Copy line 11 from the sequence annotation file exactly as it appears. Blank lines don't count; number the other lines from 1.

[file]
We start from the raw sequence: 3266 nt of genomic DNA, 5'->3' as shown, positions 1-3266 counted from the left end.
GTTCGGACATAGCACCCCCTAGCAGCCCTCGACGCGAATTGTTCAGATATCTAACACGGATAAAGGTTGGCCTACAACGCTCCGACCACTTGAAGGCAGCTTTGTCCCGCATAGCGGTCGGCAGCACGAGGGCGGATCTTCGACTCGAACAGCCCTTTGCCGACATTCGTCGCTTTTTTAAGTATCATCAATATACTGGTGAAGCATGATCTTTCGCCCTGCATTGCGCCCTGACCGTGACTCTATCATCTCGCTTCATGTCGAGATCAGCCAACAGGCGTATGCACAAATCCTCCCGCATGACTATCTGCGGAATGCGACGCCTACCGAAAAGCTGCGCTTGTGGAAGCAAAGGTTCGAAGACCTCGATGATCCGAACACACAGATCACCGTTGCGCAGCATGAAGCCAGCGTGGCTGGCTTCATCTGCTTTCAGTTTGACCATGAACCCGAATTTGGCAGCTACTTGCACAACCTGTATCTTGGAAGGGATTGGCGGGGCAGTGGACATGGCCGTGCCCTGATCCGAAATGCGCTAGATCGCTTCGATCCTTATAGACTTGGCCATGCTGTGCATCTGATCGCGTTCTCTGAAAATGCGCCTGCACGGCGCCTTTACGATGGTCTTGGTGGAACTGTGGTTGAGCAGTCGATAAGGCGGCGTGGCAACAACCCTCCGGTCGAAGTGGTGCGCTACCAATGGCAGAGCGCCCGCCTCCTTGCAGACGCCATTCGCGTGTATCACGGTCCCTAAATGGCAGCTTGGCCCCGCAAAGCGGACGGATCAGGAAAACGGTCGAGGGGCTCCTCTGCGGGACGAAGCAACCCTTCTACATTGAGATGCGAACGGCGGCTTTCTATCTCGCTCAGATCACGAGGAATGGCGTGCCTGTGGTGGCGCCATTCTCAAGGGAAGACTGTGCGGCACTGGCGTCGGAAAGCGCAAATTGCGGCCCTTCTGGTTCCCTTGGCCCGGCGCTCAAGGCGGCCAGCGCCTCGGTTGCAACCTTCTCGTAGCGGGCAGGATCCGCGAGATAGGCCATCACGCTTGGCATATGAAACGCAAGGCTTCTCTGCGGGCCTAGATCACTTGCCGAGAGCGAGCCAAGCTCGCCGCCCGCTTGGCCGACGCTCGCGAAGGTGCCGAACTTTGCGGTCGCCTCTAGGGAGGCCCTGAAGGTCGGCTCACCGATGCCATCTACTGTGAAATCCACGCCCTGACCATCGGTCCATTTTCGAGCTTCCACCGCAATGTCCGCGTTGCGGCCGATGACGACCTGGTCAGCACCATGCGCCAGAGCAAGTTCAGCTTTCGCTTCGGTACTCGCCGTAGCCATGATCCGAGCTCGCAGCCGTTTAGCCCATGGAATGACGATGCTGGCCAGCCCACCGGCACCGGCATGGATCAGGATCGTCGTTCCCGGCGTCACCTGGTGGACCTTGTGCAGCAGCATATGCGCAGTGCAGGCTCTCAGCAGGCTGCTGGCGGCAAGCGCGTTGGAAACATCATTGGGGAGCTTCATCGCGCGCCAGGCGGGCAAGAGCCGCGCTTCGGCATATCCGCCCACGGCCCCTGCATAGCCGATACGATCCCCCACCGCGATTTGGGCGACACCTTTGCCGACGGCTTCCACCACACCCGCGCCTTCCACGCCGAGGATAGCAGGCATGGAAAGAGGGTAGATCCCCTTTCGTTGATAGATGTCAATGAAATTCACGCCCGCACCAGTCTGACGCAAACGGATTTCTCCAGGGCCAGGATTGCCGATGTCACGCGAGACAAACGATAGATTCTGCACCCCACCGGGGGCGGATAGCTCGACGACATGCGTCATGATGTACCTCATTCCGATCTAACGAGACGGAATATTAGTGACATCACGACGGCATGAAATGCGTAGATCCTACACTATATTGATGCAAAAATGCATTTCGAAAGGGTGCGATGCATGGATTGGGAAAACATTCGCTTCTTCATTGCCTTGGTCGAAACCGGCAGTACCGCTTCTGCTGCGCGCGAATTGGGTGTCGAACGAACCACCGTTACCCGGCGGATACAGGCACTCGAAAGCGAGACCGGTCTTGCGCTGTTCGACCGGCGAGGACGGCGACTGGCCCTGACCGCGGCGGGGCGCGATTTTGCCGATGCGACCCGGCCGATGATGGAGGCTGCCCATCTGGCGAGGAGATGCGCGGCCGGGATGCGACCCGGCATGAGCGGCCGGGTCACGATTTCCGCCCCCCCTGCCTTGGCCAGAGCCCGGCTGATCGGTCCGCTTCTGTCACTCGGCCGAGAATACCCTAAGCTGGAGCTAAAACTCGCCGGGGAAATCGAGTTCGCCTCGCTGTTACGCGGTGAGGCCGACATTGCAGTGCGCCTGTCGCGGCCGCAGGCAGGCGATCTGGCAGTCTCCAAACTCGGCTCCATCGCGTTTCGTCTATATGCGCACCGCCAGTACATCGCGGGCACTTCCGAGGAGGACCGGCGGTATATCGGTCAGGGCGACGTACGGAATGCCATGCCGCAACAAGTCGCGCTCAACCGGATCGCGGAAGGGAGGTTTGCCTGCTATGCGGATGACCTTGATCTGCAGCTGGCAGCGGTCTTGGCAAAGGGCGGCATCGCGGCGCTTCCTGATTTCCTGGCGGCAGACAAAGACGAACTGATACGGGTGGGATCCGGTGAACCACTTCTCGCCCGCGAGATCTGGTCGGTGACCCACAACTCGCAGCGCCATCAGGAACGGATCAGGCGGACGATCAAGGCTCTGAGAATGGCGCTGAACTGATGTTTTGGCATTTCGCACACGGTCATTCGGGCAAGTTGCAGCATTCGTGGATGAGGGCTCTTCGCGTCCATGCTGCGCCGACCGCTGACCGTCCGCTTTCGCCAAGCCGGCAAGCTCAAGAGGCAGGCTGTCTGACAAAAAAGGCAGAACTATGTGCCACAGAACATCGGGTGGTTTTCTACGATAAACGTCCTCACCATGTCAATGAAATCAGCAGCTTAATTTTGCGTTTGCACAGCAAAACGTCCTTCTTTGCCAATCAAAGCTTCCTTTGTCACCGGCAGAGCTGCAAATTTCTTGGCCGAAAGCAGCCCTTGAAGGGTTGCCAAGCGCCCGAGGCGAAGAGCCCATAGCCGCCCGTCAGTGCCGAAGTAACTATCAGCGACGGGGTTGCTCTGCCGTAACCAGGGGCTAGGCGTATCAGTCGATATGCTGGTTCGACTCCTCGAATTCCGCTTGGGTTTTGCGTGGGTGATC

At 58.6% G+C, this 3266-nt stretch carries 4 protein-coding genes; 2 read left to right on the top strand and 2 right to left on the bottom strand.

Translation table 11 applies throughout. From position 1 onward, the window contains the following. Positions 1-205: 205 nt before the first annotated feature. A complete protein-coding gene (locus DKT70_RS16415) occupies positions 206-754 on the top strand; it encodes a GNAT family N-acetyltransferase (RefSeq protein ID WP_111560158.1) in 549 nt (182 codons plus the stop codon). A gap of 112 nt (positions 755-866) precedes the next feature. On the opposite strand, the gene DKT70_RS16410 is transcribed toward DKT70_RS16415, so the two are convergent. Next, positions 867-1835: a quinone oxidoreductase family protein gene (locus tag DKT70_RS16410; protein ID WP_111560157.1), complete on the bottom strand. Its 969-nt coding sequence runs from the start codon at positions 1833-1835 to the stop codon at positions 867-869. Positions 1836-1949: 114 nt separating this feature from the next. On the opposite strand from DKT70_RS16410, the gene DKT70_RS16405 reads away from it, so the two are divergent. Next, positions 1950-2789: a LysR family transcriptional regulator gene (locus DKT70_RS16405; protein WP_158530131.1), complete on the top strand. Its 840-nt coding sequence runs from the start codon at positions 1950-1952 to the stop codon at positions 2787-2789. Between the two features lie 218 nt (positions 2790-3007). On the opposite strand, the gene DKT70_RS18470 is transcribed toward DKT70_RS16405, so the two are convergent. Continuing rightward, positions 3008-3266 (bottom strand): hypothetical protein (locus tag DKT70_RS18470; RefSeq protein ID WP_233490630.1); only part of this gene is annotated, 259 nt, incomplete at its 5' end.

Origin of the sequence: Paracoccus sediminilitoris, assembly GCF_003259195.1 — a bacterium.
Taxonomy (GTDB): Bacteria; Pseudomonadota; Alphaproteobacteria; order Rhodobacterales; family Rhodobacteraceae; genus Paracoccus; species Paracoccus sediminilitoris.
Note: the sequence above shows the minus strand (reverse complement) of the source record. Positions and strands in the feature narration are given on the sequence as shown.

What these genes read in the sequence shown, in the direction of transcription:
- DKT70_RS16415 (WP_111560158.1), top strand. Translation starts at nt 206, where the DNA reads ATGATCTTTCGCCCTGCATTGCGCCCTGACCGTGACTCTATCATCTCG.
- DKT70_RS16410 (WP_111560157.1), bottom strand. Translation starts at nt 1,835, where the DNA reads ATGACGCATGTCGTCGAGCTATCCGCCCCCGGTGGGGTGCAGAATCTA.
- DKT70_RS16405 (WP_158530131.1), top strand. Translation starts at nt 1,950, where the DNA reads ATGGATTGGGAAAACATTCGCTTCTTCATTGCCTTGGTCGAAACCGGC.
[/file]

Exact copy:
- DKT70_RS16405 (WP_158530131.1), top strand. Translation starts at nt 1,950, where the DNA reads ATGGATTGGGAAAACATTCGCTTCTTCATTGCCTTGGTCGAAACCGGC.